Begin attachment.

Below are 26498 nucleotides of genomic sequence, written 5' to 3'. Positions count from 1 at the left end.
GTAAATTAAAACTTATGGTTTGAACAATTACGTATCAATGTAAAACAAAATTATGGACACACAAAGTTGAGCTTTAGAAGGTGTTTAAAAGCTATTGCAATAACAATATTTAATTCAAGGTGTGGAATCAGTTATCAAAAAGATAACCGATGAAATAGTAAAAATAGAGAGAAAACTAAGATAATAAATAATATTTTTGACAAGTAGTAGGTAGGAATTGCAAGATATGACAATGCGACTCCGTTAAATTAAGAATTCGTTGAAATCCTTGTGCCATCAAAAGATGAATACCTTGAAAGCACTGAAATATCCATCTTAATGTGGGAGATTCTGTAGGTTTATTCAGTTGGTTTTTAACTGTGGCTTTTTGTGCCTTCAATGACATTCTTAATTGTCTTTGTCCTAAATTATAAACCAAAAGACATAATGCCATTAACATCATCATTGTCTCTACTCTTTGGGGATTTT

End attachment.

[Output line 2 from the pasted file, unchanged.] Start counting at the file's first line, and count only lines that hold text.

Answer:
GTAAATTAAAACTTATGGTTTGAACAATTACGTATCAATGTAAAACAAAATTATGGACACACAAAGTTGAGCTTTAGAAGGTGTTTAAAAGCTATTGCAATAACAATATTTAATTCAAGGTGTGGAATCAGTTATCAAAAAGATAACCGATGAAATAGTAAAAATAGAGAGAAAACTAAGATAATAAATAATATTTTTGACAAGTAGTAGGTAGGAATTGCAAGATATGACAATGCGACTCCGTTAAATTAAGAATTCGTTGAAATCCTTGTGCCATCAAAAGATGAATACCTTGAAAGCACTGAAATATCCATCTTAATGTGGGAGATTCTGTAGGTTTATTCAGTTGGTTTTTAACTGTGGCTTTTTGTGCCTTCAATGACATTCTTAATTGTCTTTGTCCTAAATTATAAACCAAAAGACATAATGCCATTAACATCATCATTGTCTCTACTCTTTGGGGATTTT